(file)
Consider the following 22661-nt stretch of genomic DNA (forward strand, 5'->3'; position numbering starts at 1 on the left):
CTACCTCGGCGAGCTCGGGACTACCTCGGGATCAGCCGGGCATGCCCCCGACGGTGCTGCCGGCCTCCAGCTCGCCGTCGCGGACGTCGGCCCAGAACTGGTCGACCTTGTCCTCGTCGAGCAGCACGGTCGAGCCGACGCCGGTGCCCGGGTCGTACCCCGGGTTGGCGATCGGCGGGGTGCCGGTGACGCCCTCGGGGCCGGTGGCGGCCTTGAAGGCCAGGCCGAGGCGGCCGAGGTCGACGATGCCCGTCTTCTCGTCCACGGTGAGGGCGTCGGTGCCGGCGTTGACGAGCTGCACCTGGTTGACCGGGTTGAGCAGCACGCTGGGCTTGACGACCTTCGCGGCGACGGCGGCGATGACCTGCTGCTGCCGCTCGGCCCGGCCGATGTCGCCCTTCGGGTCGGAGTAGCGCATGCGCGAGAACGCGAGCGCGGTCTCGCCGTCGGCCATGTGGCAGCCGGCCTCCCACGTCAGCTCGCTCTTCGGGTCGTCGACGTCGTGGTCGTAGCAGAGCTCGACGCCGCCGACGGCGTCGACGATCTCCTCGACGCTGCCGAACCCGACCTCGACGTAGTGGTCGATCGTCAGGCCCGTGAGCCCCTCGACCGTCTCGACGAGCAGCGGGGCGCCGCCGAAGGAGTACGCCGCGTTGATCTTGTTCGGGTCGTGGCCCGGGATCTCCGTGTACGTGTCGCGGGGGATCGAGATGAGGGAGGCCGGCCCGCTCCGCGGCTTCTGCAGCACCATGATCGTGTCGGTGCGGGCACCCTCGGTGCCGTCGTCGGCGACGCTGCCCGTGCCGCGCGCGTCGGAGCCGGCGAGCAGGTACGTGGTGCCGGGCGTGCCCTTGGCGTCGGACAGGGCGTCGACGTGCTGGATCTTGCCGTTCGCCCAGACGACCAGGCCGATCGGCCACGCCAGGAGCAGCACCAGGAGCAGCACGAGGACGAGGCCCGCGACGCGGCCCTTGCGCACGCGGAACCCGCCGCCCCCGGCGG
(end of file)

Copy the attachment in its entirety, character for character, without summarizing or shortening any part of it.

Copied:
Consider the following 22661-nt stretch of genomic DNA (forward strand, 5'->3'; position numbering starts at 1 on the left):
CTACCTCGGCGAGCTCGGGACTACCTCGGGATCAGCCGGGCATGCCCCCGACGGTGCTGCCGGCCTCCAGCTCGCCGTCGCGGACGTCGGCCCAGAACTGGTCGACCTTGTCCTCGTCGAGCAGCACGGTCGAGCCGACGCCGGTGCCCGGGTCGTACCCCGGGTTGGCGATCGGCGGGGTGCCGGTGACGCCCTCGGGGCCGGTGGCGGCCTTGAAGGCCAGGCCGAGGCGGCCGAGGTCGACGATGCCCGTCTTCTCGTCCACGGTGAGGGCGTCGGTGCCGGCGTTGACGAGCTGCACCTGGTTGACCGGGTTGAGCAGCACGCTGGGCTTGACGACCTTCGCGGCGACGGCGGCGATGACCTGCTGCTGCCGCTCGGCCCGGCCGATGTCGCCCTTCGGGTCGGAGTAGCGCATGCGCGAGAACGCGAGCGCGGTCTCGCCGTCGGCCATGTGGCAGCCGGCCTCCCACGTCAGCTCGCTCTTCGGGTCGTCGACGTCGTGGTCGTAGCAGAGCTCGACGCCGCCGACGGCGTCGACGATCTCCTCGACGCTGCCGAACCCGACCTCGACGTAGTGGTCGATCGTCAGGCCCGTGAGCCCCTCGACCGTCTCGACGAGCAGCGGGGCGCCGCCGAAGGAGTACGCCGCGTTGATCTTGTTCGGGTCGTGGCCCGGGATCTCCGTGTACGTGTCGCGGGGGATCGAGATGAGGGAGGCCGGCCCGCTCCGCGGCTTCTGCAGCACCATGATCGTGTCGGTGCGGGCACCCTCGGTGCCGTCGTCGGCGACGCTGCCCGTGCCGCGCGCGTCGGAGCCGGCGAGCAGGTACGTGGTGCCGGGCGTGCCCTTGGCGTCGGACAGGGCGTCGACGTGCTGGATCTTGCCGTTCGCCCAGACGACCAGGCCGATCGGCCACGCCAGGAGCAGCACCAGGAGCAGCACGAGGACGAGGCCCGCGACGCGGCCCTTGCGCACGCGGAACCCGCCGCCCCCGGCGG